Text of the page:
TEA IN CHINA
Tea is the most popular drink in China. Chinese love to drink tea and drink tremendous amounts of it. Prices range from few yuan per kilo for common teas to 6,000 yuan ($730) per kilo for the rarest varieties. Tea has traditionally been served as alternative to water in China. It is safer that tap water or river water because at least the water was boiled.
Many people drink tea in a bowl without a handle. Throughout China you will see people on the go with thermoses and water bottles with leafy, unstrained tea, which is consumed all day long. Hot tea is usually served plain, or with sugar or milk.
Tea drinking customs include: 1) refill your friends cups; 2) turn the pot lid upside down to request more tea: and 3) say thank you to the waiter by tapping four times on the table. Tea ceremonies somewhat like those done in Japan are performed in the Anhui province of China.
Tea houses have traditionally been places where people met and socialized, serving as neighborhood gathering places the same way pubs do in Britain. In the Cultural Revolution tea houses were closed because they were considered places where rightist and counter-revolutionary thoughts were hatched and spread. Many tea house have traditionally served green tea.
Chengdu Teahouse In 2009, tea is grown on 1.86 million hectares in China, the largest amount of any country in the world. China also produced the most tea that year, harvesting 1.35 million tons. More than 80 million people work in the tea industry as farmers, workers or sales people. [Source: Ben Yue, China Daily, March 28, 2011]
Chinese government is concerned that the tea industry was too diffuse. China has 70,000 tea companies but not a single internationally strong brand. There is a widely known saying: "Seventy-thousand Chinese tea companies are equal to one Lipton in terms of turnover." According to guidelines from the Ministry of Agriculture issued in 2009, China plans to focus tea production into four main areas and improve tea quality by employing better growing methods by 2015. [Ibid]
Good Websites and Sources: Soft Drinks in China euromonitor.com ; Tea Book: All the Tea in China by Kit Chow and Ione Kramer; Wikipedia article on History of Tea in China Wikipedia ; Rare Teas holymtn.com ; Tea Culture index-china-food.com ; Asia Recipe asiarecipe.com ; China Vista chinavista.com ; tea Preparation asiarecipe.com ; Sichuan Tea House China Vista ; Gonfu tea China Vista ; Links in this Website: ALCOHOLIC DRINKS IN CHINA Factsanddetails.com/China ; WINE AND BEER Factsanddetails.com/China ; EATING AND DRINKING CUSTOMS IN CHINA Factsanddetails.com/China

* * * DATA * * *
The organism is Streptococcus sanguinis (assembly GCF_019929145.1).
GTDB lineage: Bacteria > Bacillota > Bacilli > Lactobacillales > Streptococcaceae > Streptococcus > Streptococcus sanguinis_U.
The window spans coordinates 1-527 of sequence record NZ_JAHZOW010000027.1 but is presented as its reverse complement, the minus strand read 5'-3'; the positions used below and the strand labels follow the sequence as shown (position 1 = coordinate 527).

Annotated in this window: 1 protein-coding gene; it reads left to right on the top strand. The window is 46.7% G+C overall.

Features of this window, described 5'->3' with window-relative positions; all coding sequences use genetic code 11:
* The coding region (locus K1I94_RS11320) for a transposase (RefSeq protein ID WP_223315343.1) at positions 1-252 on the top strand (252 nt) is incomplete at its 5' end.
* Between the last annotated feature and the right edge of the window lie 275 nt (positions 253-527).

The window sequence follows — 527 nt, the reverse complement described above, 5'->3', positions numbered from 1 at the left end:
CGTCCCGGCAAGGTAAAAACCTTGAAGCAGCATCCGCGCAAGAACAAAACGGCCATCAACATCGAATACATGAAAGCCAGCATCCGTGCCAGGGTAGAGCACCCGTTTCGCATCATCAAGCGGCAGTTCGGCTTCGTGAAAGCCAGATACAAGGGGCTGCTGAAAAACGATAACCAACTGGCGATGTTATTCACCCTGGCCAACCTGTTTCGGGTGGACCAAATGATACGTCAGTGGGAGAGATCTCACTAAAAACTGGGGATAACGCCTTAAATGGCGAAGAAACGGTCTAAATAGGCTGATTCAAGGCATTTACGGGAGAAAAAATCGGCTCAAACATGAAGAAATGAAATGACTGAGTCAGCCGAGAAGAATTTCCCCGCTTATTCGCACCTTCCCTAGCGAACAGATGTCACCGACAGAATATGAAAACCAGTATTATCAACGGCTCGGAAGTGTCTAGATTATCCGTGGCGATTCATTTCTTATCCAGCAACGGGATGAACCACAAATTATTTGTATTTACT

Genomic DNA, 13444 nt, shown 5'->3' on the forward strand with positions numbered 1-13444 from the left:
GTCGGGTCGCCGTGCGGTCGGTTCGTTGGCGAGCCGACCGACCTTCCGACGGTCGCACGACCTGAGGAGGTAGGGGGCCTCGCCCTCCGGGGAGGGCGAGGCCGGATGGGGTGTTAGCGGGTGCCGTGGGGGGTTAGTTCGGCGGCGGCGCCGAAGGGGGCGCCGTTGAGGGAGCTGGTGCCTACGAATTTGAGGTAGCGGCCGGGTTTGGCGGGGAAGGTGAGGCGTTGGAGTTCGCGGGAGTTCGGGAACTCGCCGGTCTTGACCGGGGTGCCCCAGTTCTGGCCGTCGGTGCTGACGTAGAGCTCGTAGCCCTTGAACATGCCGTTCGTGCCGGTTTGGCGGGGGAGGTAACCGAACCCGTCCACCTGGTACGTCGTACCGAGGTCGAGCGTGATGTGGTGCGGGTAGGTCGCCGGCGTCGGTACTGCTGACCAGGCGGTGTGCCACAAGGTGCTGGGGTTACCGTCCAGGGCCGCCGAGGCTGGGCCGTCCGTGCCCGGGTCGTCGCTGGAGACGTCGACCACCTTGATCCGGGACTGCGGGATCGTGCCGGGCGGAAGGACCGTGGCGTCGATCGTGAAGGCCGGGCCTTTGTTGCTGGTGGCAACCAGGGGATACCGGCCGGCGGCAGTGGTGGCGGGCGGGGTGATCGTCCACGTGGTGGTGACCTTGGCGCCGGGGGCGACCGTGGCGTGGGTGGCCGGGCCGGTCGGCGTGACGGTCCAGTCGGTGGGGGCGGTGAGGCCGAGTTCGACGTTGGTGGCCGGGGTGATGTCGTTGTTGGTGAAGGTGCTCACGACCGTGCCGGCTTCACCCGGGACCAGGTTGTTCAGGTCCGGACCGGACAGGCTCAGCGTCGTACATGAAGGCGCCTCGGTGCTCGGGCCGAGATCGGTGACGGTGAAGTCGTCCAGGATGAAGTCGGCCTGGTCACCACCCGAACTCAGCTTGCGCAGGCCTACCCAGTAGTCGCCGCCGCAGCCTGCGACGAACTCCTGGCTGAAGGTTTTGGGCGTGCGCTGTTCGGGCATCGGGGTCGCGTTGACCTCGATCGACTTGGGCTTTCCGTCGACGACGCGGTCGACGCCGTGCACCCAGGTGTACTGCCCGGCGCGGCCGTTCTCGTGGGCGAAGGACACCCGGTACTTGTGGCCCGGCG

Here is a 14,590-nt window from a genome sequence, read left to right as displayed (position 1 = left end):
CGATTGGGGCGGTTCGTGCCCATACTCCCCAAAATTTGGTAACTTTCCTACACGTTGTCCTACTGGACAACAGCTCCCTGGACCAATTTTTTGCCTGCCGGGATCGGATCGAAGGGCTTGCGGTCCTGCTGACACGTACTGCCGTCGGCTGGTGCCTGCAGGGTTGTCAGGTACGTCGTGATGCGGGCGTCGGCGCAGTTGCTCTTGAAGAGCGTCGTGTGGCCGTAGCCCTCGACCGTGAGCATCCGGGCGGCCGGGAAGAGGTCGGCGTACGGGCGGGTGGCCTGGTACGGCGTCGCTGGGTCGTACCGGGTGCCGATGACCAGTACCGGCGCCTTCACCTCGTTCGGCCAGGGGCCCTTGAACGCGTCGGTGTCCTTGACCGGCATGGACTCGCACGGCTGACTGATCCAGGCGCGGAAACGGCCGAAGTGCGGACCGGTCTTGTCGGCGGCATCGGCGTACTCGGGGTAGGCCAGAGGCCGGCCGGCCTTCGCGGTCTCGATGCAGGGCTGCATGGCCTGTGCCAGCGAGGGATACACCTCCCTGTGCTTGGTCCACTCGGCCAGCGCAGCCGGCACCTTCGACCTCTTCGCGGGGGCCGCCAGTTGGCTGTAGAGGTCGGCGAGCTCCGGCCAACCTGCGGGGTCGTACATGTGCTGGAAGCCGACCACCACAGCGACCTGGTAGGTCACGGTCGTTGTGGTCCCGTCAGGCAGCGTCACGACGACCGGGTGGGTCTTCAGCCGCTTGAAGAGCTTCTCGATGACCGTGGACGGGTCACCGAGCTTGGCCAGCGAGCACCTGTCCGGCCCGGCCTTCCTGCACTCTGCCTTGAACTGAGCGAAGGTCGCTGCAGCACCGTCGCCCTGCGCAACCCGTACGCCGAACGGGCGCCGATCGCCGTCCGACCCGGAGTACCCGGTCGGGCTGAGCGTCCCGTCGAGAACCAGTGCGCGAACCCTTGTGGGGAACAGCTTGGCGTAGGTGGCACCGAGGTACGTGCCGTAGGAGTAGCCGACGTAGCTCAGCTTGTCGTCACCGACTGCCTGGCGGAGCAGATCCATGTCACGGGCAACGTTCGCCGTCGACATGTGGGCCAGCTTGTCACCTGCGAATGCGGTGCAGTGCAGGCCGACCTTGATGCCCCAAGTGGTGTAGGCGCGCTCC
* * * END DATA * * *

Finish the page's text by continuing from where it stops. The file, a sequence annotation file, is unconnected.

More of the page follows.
Tea is the most popular drink in the world after water. A lot more people drink it than coffee, especially in China, India, Japan, Britain, Russia, Turkey and other countries in Asia, eastern Europe and the Middle East.
Tea is a drink made with the leaves of Camelia sinensis, a plant indigenous to China. The word "tea" comes from the Xiamen area of China. Tea is one of the first known stimulants. The legendary Chinese emperor Shen Nung reportedly wrote in his medical diary in 2737 B.C. that tea not only "quenches thirst" but also "lessens the desire to sleep." According to legend Shen-Nung discovered the drink when some tea leaves from a bush accidently fell into some water he was boiling to stay healthy. He liked the taste and tea was born.
According to another legend tea was created by an Indian monk with bushy eyebrows named Bodhidharma, who mediated for nine years by staring at the wall of a cave. To battle his occasional bouts of drowsiness, he came up with a novel idea---cutting off his eyelids so his eyes wouldn't close. On the place where he placed his severed eyelids, the first tea bushes appeared.
Tea contains caffeine but significantly less than coffee. A typical cup of tea-bag-brewed tea contains 40 millimeters of caffeine, compared to 100 millimeters for a typical cup of brewed coffee. The caffeine content of tea can range from 20 to 90 milligrams per cup depending on the blend of tea leaves, method of preparation and length of brewing time. Contrary to myth, green tea contains about the same amount of caffeine as black teas.
Chinese tea often has a lot of stuff floating in it. Jasmine tea one Washington Post reporter commented “has so much foliage on the bottom that it resembles a terrarium.”
See Agriculture, Economics
Websites: Stash Tea: www.stashtea.com ; Tea Council Tea Trail: www.teatrail.co.uk : Tea Council of the USA. www.tea.com
History of Tea
Originating from Southeast Asia and the Yunnan province of China, tea was mentioned in a Chinese dictionary around A.D. 350. Tea processing is believed to date to around A.D. 500. According to a Chinese myth, tea was discovered about 5,000 years ago by Shennong, a legendary emperor of China who was sipping a bowl of hot water when a sudden gust of wind blew some tea tree twigs into the water.
Tea was brought to imperial China from Southeast Asia about A.D. 900. It became popular during Tang dynasty, when it was associated with Buddhism (monks reportedly used it to stay awake while meditating). During this period of time, tea was not prepared like it is today. The leaves were first steamed and compressed and then dried and pounded in a mortar. China still produces more varieties of tea than any other nation.
The consumption of tea spread from China to Japan and India between around A.D. 1000 or 1100, perhaps by Buddhist monks. It was originally brought over as a medicine not drink. It did not become popular in Japan with the aristocracy until the 17th century and did not really catch on with ordinary people until the 18th century.
Teapots arrived in the Ming dynasty of the 15th and 16th centuries. Verity Wilson, an expert on Chinese culture, told the BBC: "Teapots have very much become an item associated with China. But pre-Ming dynasty, there were no teapots in China. So I think all those things which we take to be quintessentially Chinese have actually been absorbed by the Chinese from other cultures." [Source: Carrie Gracie BBC News, October 9, 2012 ***]